We tested the Matts TFS Trail 700-D hardtail directly after one of Merida’s low-budget full suspension bikes, the Trans-Mission 300-D, and the difference was remarkable. It seems that, after recent price hikes, even the big manufacturers are ﬁnding it a struggle to create decent full-suspension bikes for much less than £1,000. With state-of-the-art frame technology and sensibly light ﬁnishing parts, hardtails like the 700-D are often a better bet at this price point.
There are two very different ways of building a hard-hitting cross-country hardtail: assume abuse and add heft to toughen things up, or assume a certain amount of ﬁnesse/caution and keep weight down to make things ﬂow better. With the 700-D, Merida has focused on the latter. Heft is reasonable, but tough terrain is made easier with a long fork, big brakes and tough wheelset. Merida has hit the nail on the head without resorting to a lump hammer.
Ride & handling: An easy bike to ride hard
The 700-D’s chunky looks belie its nimble trail manner. Reasonable heft is complemented by surprisingly sharp handling responses – the sort that usually come with shorter travel hardtails – but the 120mm fork allows you to carry extra speed through the sort of terrain that would hinder bikes with shorter forks.
There are certainly times when a lockout option would have been welcomed on stand-up climbs, but climbing is still proﬁcient due to the 26lb weight. The bike is at its best with the RockShox Recon fork set up fairly soft – the lively geometry encourages you to stay stitting, keeping the power down and letting the fork do all the donkey work.
The tyre volumes are big enough to take a lot of the follow-through sting out of the back end and the saddle is more comfy than it looks. In short, the 700D is an easy bike to ride hard.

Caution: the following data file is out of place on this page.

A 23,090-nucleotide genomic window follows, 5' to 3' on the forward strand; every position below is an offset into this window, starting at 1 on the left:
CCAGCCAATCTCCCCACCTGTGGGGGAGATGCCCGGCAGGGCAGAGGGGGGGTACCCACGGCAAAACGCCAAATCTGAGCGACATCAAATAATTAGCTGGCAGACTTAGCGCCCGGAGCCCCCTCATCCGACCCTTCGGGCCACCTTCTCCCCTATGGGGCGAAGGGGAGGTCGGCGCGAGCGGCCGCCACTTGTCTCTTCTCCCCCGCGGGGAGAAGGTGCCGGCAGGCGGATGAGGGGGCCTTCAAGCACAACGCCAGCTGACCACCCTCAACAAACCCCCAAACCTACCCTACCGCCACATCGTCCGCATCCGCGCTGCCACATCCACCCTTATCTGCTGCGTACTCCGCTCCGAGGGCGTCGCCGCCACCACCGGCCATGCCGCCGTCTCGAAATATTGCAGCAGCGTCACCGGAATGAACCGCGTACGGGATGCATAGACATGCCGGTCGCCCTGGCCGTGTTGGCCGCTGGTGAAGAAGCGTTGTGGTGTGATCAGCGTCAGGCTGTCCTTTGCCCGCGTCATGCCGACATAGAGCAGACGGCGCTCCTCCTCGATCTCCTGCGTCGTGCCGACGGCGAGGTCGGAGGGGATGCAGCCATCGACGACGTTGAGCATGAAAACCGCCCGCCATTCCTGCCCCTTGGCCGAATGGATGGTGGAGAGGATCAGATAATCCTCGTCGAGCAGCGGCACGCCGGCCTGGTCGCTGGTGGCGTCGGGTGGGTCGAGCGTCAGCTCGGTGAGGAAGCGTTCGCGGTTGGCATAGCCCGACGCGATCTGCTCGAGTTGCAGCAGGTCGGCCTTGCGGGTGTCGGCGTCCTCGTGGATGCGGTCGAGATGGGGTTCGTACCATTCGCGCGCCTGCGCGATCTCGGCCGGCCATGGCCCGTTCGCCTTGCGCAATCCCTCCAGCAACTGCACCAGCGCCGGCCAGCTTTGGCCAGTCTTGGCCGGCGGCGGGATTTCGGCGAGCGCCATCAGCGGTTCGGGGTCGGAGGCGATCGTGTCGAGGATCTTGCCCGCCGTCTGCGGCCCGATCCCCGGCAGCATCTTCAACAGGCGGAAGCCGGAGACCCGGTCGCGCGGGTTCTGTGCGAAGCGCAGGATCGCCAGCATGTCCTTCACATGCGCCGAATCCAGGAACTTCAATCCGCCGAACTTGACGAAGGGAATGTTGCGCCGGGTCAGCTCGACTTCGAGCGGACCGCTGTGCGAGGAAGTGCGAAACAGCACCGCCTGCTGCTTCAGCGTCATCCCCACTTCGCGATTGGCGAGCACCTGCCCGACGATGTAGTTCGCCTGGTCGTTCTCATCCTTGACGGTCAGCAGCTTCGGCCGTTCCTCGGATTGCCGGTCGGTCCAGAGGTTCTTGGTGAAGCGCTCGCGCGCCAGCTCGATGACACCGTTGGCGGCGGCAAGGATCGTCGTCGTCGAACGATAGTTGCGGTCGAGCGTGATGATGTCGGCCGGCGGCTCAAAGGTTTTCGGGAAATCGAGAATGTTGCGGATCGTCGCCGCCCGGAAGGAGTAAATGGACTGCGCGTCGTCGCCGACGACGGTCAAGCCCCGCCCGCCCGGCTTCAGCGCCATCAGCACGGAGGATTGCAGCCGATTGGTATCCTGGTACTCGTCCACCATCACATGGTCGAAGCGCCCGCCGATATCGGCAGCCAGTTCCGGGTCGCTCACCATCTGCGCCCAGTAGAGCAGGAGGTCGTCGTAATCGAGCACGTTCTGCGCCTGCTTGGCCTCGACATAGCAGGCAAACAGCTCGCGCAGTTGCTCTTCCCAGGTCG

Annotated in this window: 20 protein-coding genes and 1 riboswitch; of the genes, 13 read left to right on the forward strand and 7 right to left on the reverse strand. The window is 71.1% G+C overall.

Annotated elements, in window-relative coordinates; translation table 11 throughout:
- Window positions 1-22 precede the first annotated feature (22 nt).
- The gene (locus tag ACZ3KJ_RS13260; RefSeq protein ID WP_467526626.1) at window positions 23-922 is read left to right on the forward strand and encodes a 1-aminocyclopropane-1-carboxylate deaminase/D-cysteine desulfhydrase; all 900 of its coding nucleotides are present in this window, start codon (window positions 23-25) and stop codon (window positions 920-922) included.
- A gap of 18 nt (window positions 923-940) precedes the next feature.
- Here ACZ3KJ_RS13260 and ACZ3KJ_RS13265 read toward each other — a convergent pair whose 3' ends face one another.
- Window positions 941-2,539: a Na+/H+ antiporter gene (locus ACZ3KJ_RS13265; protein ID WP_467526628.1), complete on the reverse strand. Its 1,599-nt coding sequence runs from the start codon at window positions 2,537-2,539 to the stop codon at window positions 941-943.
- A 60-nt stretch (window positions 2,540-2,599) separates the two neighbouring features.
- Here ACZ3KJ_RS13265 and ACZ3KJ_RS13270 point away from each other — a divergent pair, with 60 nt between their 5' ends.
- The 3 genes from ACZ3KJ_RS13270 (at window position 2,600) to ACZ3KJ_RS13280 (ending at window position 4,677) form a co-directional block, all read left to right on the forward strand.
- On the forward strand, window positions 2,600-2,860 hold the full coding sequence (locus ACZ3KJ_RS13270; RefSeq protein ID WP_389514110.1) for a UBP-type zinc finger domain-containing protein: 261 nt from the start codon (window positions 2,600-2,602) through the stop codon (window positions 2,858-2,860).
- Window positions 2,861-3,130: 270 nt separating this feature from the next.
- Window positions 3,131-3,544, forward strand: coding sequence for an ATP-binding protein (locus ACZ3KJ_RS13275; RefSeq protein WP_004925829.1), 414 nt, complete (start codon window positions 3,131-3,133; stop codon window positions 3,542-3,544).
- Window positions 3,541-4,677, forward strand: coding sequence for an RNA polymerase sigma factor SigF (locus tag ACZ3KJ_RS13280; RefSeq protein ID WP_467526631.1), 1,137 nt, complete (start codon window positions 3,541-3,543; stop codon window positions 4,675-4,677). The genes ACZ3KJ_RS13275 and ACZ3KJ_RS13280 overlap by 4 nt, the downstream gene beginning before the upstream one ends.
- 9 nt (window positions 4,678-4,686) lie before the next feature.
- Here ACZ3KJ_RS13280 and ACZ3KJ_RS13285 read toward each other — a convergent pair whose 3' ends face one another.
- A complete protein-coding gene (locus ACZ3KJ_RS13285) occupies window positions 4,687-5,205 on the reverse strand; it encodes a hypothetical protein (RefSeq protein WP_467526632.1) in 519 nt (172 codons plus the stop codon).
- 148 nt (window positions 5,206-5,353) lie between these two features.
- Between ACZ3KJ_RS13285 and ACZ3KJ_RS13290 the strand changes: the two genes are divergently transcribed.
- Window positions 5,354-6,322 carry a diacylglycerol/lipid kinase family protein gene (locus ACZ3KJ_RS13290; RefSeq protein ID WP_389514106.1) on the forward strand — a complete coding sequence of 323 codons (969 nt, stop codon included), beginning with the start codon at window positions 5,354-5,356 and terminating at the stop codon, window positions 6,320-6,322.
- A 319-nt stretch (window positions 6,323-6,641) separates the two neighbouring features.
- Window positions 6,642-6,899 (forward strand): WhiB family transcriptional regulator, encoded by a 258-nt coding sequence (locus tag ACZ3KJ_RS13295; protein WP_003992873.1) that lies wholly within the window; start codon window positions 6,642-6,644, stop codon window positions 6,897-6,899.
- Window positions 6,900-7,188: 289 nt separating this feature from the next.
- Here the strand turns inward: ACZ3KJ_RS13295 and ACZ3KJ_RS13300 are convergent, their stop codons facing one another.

Frame: Strong yet light thanks to cutting-edge technology
As the world’s second biggest bike maker, Merida has a lot of technical knowledge and capacity for creative thinking when it comes to building frames, and it's not shy about plastering its frames with acronyms to tell you about it.
Take a look at Merida’s website for an explanation of MATTS (Merida Advanced TIG-Welding Technology System), TFS (Techno Forming System) and TRL (Trail), or just read the frame with your head at jaunty angles – you’ll either love or hate the OTT tech tags and graphics littering the super-tough dark chocolate paint but you can’t fault the construction prowess behind them.
Actually, it’s Merida’s TFS tube forming technique that keeps prices lower than the more costly hydroformed frame structures. You also end up with some interesting strong yet light tube proﬁles – the complete bike weighs a reasonable 26.3lb.
A girder-proﬁled down tube ﬂares into the reinforced head tube and joins the almost box-sectioned sloping top tube for extra strength. The top tube bridges across to the top of the seat tube, which has a forward-slotted clamp. Unfortunately, the quick-release mechanism itself is a poor quality unit that needs brute force to keep the post tight.
The 700-D has everything you need for a complete all-rounder mountain bike, including rack mounts just in case you get bored with its rough riding competance on the trail. The seatstays and chainstays are proﬂied for lateral stiffness and a touch of vertical compliance, and there’s plenty of mud room around the tyre.
Equipment: Great fork and wheels, and low-cost finishing kit does the job
The fork choice might disappoint those looking for a single bike for all purposes, simply because it doesn’t have a lockout. Otherwise, it’s a great fork for the sort of hard and fast riding the bike is intended for. The air spring and excellent rebound damping allow every rider to set the ride feel to suit and the 120mm of travel is well mated to the frame geometry.
It’s easy to see where else Merida has trimmed the costs to keep the 700-D under the £1,000 mark. The crankset, shifters and front gear mech are all Shimano Deore to make room for an XT rear mech. Shifting was generally ﬁne, although we’ve noticed that the shifting accuracy of Shimano’s Shadow mechs is more affected by mud and leaves than older models.
The Merida Trail tyres are certainly not the greatest on the slippery surfaces that dominated the test, but their 2.25in proﬁle and wide spaced knobs add comfort, and grip is acceptable provided you take a little care with their hard compound on rocks and roots.
The Mavic and Shimano wheels are excellent, and most riders will welcome the extra stopping power of the 180mm rotor on the Hayes Stroker Trail brakes: they were great after a couple of rides to bed them in.
The rest of the ﬁnishing kit is low-cost, Merida-branded X Mission stuff. It all does the job competantly and we especially liked the riser bar shape and the bolted-on grips.